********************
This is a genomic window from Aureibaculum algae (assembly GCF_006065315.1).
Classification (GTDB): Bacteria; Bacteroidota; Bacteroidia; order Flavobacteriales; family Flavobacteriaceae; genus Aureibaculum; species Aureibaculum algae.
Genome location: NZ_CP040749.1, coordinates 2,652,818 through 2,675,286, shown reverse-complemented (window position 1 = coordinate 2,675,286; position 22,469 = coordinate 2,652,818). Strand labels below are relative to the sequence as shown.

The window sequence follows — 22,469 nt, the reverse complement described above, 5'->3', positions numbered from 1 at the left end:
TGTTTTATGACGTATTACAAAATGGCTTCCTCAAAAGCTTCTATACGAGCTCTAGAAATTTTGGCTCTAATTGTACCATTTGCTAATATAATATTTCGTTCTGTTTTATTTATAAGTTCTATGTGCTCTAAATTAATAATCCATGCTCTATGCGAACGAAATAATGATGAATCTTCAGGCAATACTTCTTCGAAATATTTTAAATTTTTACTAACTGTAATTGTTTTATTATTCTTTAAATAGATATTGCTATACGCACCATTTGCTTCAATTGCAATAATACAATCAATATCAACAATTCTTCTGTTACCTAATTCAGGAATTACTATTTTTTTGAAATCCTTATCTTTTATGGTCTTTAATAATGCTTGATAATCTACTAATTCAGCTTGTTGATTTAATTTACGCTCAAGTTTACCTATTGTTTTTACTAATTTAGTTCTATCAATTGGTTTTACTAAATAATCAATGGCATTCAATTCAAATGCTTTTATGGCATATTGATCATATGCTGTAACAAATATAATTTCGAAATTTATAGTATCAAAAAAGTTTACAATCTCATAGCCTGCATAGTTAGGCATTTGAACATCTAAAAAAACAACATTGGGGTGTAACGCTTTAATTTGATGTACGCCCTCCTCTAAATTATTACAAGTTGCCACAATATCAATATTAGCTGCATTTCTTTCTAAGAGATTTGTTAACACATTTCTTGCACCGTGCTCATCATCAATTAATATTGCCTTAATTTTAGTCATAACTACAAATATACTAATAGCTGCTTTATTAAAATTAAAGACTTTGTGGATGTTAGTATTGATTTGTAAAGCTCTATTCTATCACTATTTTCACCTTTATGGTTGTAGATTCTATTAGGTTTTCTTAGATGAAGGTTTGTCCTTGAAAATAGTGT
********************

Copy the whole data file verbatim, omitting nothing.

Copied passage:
This is a genomic window from Aureibaculum algae (assembly GCF_006065315.1).
Classification (GTDB): Bacteria; Bacteroidota; Bacteroidia; order Flavobacteriales; family Flavobacteriaceae; genus Aureibaculum; species Aureibaculum algae.
Genome location: NZ_CP040749.1, coordinates 2,652,818 through 2,675,286, shown reverse-complemented (window position 1 = coordinate 2,675,286; position 22,469 = coordinate 2,652,818). Strand labels below are relative to the sequence as shown.

The window sequence follows — 22,469 nt, the reverse complement described above, 5'->3', positions numbered from 1 at the left end:
TGTTTTATGACGTATTACAAAATGGCTTCCTCAAAAGCTTCTATACGAGCTCTAGAAATTTTGGCTCTAATTGTACCATTTGCTAATATAATATTTCGTTCTGTTTTATTTATAAGTTCTATGTGCTCTAAATTAATAATCCATGCTCTATGCGAACGAAATAATGATGAATCTTCAGGCAATACTTCTTCGAAATATTTTAAATTTTTACTAACTGTAATTGTTTTATTATTCTTTAAATAGATATTGCTATACGCACCATTTGCTTCAATTGCAATAATACAATCAATATCAACAATTCTTCTGTTACCTAATTCAGGAATTACTATTTTTTTGAAATCCTTATCTTTTATGGTCTTTAATAATGCTTGATAATCTACTAATTCAGCTTGTTGATTTAATTTACGCTCAAGTTTACCTATTGTTTTTACTAATTTAGTTCTATCAATTGGTTTTACTAAATAATCAATGGCATTCAATTCAAATGCTTTTATGGCATATTGATCATATGCTGTAACAAATATAATTTCGAAATTTATAGTATCAAAAAAGTTTACAATCTCATAGCCTGCATAGTTAGGCATTTGAACATCTAAAAAAACAACATTGGGGTGTAACGCTTTAATTTGATGTACGCCCTCCTCTAAATTATTACAAGTTGCCACAATATCAATATTAGCTGCATTTCTTTCTAAGAGATTTGTTAACACATTTCTTGCACCGTGCTCATCATCAATTAATATTGCCTTAATTTTAGTCATAACTACAAATATACTAATAGCTGCTTTATTAAAATTAAAGACTTTGTGGATGTTAGTATTGATTTGTAAAGCTCTATTCTATCACTATTTTCACCTTTATGGTTGTAGATTCTATTAGGTTTTCTTAGATGAAGGTTTGTCCTTGAAAATAGTGT